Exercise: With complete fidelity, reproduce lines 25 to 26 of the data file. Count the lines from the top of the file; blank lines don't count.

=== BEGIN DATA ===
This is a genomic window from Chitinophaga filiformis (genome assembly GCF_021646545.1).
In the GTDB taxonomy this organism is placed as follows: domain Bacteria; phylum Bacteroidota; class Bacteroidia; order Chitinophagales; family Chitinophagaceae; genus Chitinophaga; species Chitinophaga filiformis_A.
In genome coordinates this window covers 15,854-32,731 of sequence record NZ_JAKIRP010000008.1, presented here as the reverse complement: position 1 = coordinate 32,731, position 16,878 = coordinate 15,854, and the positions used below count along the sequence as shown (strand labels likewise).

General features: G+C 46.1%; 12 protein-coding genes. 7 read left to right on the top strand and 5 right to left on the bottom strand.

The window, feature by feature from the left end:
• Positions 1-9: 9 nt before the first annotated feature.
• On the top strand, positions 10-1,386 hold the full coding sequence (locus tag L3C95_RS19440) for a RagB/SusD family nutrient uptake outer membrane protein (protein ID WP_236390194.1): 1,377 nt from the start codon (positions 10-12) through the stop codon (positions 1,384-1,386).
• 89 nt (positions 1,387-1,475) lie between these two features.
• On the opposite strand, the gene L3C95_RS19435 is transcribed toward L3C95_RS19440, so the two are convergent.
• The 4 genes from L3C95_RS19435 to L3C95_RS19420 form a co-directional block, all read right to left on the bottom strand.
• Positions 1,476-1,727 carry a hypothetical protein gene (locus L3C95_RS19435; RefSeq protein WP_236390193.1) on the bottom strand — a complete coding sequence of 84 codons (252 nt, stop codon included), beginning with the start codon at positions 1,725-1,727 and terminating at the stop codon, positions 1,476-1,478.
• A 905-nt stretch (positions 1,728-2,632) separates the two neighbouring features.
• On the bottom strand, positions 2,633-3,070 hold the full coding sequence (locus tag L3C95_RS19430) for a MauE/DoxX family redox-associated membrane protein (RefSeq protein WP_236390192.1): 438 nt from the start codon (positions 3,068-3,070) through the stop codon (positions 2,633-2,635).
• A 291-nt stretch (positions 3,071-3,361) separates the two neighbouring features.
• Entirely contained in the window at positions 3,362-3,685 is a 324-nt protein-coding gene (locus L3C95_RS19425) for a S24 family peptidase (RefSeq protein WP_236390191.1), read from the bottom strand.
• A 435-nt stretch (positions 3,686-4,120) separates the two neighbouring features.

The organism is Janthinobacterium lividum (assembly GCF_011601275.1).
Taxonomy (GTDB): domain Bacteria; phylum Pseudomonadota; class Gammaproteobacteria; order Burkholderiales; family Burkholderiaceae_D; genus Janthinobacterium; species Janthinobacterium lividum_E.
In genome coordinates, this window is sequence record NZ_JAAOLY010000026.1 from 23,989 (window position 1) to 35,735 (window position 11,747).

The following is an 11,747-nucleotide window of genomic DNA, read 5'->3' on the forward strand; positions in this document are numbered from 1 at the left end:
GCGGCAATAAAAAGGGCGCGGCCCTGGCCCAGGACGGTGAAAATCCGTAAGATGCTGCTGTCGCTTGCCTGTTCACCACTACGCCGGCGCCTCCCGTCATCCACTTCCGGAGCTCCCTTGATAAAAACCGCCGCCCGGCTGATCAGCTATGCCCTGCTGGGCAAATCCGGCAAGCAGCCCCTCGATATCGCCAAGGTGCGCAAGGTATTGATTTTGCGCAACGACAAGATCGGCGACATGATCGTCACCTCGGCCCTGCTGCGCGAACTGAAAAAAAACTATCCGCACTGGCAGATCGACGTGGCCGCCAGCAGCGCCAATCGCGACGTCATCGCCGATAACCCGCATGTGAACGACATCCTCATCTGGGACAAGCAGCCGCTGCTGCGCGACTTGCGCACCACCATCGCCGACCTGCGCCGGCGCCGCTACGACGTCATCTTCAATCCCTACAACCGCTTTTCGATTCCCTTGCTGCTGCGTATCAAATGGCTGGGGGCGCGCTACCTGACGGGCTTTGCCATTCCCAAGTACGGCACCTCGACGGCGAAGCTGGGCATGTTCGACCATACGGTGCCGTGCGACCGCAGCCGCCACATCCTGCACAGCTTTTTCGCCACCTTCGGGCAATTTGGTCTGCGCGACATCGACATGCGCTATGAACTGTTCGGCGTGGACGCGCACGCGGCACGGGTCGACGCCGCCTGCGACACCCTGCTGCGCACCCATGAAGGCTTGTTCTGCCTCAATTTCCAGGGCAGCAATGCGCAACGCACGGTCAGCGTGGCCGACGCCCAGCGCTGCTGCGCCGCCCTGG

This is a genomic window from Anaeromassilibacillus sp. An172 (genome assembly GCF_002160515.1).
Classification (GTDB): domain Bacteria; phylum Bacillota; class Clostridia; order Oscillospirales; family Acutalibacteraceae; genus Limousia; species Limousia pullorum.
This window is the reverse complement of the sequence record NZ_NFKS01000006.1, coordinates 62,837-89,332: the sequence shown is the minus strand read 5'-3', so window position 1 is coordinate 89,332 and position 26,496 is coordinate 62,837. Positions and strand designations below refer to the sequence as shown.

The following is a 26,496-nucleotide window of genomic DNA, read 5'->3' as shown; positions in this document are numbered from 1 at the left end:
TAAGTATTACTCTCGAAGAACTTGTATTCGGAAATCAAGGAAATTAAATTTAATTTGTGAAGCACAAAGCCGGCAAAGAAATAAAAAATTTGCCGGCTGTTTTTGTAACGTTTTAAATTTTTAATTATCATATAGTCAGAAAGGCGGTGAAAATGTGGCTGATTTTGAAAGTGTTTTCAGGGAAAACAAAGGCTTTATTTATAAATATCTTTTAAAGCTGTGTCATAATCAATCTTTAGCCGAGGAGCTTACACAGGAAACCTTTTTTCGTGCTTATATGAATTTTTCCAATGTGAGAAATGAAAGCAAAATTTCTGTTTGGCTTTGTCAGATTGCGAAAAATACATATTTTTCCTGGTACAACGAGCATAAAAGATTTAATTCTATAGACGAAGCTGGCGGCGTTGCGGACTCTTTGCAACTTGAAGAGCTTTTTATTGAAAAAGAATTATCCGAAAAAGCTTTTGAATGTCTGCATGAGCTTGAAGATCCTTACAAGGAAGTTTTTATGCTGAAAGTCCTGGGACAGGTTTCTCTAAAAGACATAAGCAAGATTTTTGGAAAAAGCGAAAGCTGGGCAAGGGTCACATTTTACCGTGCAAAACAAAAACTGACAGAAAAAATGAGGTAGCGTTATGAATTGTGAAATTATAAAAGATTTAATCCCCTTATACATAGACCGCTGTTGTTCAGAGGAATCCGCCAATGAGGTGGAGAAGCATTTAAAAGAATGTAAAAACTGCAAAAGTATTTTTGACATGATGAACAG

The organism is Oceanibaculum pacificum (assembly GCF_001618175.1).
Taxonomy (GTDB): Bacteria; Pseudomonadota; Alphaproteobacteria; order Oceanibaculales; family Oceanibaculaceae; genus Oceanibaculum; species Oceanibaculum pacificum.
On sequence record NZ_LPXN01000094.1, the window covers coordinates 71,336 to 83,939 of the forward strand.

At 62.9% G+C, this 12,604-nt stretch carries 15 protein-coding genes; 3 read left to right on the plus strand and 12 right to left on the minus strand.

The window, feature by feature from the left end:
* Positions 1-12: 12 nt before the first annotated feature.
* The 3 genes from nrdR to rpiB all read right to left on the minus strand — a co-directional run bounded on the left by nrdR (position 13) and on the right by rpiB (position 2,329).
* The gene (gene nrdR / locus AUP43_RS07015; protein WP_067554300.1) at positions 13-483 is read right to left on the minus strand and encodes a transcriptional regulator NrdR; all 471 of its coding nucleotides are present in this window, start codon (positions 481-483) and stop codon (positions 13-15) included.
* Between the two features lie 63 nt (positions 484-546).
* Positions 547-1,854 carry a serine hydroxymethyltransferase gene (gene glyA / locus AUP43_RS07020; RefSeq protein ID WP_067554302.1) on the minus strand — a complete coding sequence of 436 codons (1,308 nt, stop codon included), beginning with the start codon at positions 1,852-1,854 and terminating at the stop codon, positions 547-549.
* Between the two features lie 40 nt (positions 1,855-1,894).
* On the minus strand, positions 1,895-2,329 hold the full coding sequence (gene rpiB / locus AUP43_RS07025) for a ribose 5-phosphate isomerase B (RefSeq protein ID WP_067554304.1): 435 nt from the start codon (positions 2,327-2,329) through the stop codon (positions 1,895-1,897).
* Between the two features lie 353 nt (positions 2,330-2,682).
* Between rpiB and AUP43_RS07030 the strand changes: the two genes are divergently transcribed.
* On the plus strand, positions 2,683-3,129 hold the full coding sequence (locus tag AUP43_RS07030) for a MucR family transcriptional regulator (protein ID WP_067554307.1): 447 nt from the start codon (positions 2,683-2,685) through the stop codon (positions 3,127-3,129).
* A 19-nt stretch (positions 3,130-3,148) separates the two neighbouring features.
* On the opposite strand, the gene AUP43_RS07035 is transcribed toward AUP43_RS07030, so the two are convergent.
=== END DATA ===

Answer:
The following is a 26,496-nucleotide window of genomic DNA, read 5'->3' as shown; positions in this document are numbered from 1 at the left end:
TAAGTATTACTCTCGAAGAACTTGTATTCGGAAATCAAGGAAATTAAATTTAATTTGTGAAGCACAAAGCCGGCAAAGAAATAAAAAATTTGCCGGCTGTTTTTGTAACGTTTTAAATTTTTAATTATCATATAGTCAGAAAGGCGGTGAAAATGTGGCTGATTTTGAAAGTGTTTTCAGGGAAAACAAAGGCTTTATTTATAAATATCTTTTAAAGCTGTGTCATAATCAATCTTTAGCCGAGGAGCTTACACAGGAAACCTTTTTTCGTGCTTATATGAATTTTTCCAATGTGAGAAATGAAAGCAAAATTTCTGTTTGGCTTTGTCAGATTGCGAAAAATACATATTTTTCCTGGTACAACGAGCATAAAAGATTTAATTCTATAGACGAAGCTGGCGGCGTTGCGGACTCTTTGCAACTTGAAGAGCTTTTTATTGAAAAAGAATTATCCGAAAAAGCTTTTGAATGTCTGCATGAGCTTGAAGATCCTTACAAGGAAGTTTTTATGCTGAAAGTCCTGGGACAGGTTTCTCTAAAAGACATAAGCAAGATTTTTGGAAAAAGCGAAAGCTGGGCAAGGGTCACATTTTACCGTGCAAAACAAAAACTGACAGAAAAAATGAGGTAGCGTTATGAATTGTGAAATTATAAAAGATTTAATCCCCTTATACATAGACCGCTGTTGTTCAGAGGAATCCGCCAATGAGGTGGAGAAGCATTTAAAAGAATGTAAAAACTGCAAAAGTATTTTTGACATGATGAACAG